Nolan matriarch's pivotal role in family business's success
THE Nolan family lost its matriarch this week, with the death of Marie Nolan, at the age of 92.
Born Marie Patricia Johnson, her given names say much.
Her faith-filled parents chose to name her after Mary the Mother of Jesus in its French form, Marie, as her father had fought in the fields of France during World War I.
She was named Patricia to honour the feast of St Patrick on the day after she was born into a loving family of Irish descent from Waterford, Antrim and Tipperary who were drawn to Gympie gold.
Marie was born on Inglewood Hill in the bed her mother was born in, in the house her grandparents built.
As a lifelong resident, Marie was always fiercely proud of the Gympie region and its people and loved its beautiful and familiar rolling hills.
She ran in those hills with her precious brother Bill and her loved sister Ena (Hehir) in a childhood marked by the simple rhythms of farm life. She recounted often the joyous times when cousins and extended family visited.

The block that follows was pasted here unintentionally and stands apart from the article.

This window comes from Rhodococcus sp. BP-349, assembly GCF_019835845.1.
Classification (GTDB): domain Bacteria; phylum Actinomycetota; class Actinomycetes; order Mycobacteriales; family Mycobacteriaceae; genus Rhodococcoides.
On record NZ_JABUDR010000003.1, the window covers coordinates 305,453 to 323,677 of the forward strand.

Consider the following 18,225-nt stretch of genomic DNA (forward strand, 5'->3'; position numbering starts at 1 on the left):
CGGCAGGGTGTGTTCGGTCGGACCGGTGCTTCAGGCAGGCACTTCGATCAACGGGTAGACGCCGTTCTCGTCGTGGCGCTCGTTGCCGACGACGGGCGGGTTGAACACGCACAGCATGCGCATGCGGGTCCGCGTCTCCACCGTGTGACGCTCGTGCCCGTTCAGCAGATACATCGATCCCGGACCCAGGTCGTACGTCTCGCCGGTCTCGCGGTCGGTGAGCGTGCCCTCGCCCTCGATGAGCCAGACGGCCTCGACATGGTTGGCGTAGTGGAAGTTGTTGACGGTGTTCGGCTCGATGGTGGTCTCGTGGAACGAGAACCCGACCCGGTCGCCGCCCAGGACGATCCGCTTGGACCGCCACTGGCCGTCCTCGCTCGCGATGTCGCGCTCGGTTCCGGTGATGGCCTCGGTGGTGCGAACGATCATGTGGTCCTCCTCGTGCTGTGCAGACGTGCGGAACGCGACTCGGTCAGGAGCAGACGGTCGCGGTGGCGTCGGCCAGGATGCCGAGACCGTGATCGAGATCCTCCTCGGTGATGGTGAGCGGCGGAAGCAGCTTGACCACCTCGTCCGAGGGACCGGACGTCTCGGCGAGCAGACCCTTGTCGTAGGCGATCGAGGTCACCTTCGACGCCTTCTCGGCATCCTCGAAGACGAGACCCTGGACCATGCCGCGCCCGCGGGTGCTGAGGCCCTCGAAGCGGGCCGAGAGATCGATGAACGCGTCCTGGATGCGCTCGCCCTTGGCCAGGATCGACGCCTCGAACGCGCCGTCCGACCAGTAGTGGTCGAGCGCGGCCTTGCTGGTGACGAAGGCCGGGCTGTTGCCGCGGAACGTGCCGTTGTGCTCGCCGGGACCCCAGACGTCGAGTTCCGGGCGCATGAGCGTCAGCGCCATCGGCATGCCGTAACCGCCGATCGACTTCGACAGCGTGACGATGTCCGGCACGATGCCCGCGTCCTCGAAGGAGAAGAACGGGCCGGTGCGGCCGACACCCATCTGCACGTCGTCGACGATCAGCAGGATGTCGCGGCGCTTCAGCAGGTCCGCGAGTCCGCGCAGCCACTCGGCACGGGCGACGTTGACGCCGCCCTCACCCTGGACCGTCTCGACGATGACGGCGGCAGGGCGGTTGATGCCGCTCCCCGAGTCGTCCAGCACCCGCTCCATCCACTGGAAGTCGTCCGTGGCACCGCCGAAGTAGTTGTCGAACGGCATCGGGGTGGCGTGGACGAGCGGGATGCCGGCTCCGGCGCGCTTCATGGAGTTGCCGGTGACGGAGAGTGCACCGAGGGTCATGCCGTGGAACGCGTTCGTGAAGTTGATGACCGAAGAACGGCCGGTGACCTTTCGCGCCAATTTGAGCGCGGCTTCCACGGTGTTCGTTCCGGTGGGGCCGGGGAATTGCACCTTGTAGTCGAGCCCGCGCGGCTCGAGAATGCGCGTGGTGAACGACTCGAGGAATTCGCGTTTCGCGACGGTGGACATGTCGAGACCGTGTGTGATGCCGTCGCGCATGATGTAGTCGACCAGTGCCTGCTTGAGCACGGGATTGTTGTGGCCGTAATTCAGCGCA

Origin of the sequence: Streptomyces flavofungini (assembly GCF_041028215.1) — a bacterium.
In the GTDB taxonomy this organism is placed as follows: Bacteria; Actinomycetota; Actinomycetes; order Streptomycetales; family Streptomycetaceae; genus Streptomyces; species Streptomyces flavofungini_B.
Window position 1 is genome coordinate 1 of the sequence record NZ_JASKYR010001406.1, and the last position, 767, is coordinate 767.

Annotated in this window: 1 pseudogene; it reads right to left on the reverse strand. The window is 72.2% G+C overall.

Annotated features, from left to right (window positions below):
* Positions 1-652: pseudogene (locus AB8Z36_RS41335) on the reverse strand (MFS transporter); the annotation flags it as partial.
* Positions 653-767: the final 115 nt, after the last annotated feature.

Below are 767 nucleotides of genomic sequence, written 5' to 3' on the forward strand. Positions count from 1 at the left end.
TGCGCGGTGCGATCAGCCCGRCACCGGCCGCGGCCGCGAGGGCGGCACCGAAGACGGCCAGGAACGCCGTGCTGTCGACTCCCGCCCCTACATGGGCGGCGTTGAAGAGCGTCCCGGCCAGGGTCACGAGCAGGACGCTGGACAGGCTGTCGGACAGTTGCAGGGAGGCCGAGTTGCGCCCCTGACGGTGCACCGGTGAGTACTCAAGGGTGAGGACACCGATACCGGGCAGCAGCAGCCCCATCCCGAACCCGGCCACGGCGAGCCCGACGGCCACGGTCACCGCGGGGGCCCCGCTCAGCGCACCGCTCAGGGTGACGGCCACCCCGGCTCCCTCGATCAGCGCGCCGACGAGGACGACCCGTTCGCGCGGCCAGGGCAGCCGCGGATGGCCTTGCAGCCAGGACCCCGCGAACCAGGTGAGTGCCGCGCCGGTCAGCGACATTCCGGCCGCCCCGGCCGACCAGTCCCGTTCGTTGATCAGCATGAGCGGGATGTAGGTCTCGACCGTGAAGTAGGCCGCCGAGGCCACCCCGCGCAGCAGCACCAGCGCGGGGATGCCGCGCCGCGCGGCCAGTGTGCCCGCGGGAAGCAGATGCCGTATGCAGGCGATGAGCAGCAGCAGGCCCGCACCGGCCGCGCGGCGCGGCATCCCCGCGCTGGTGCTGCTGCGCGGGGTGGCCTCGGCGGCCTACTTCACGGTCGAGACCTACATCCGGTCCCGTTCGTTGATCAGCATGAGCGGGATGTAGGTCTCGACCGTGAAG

Marie went to school initially at the Monkland Convent and then to the Gympie Convent School operated by the Sisters of Mercy.
After completing Junior she took a job doing office work, settling then for many years until her marriage, at Cullinanes Department Store in Mary Street.
Marie was clever, with a particular love for maths and a keen attention to detail, excelling in the accounts department.
In the mid-1950s, romance blossomed with a young butcher named Pat Nolan.
Courtship led to marriage, the blessing of six children (Michael, Clare, Tony, Terry, Mary and Helen) and the building and nurturing of a business to support them.
Each of her children has been inspired in their own lives by the way her strength and gentleness, combined so powerfully.
As well as being a wonderful mother, Marie's influence and work in the growing Nolan Meats' organisation cannot be overstated.
She gave tireless energy to it.
That influence and energy was also witnessed in the broader Gympie community and the Australian meat industry.
Each arrival of Marie and Pat's 15 grandchildren brought them great joy and pride.
Over the years, Marie enjoyed gardening, involvement in Rotary and in St Patrick's Catholic parish and the company of good friends.
Marie's home was a place of welcome and hospitality even when the songs went on and on and on - which they tended to do.
In the truest sense of the words, Marie lived a good life. She will be missed by those who loved her.
Marie will be farewelled today at a funeral in St Patrick's Catholic Church.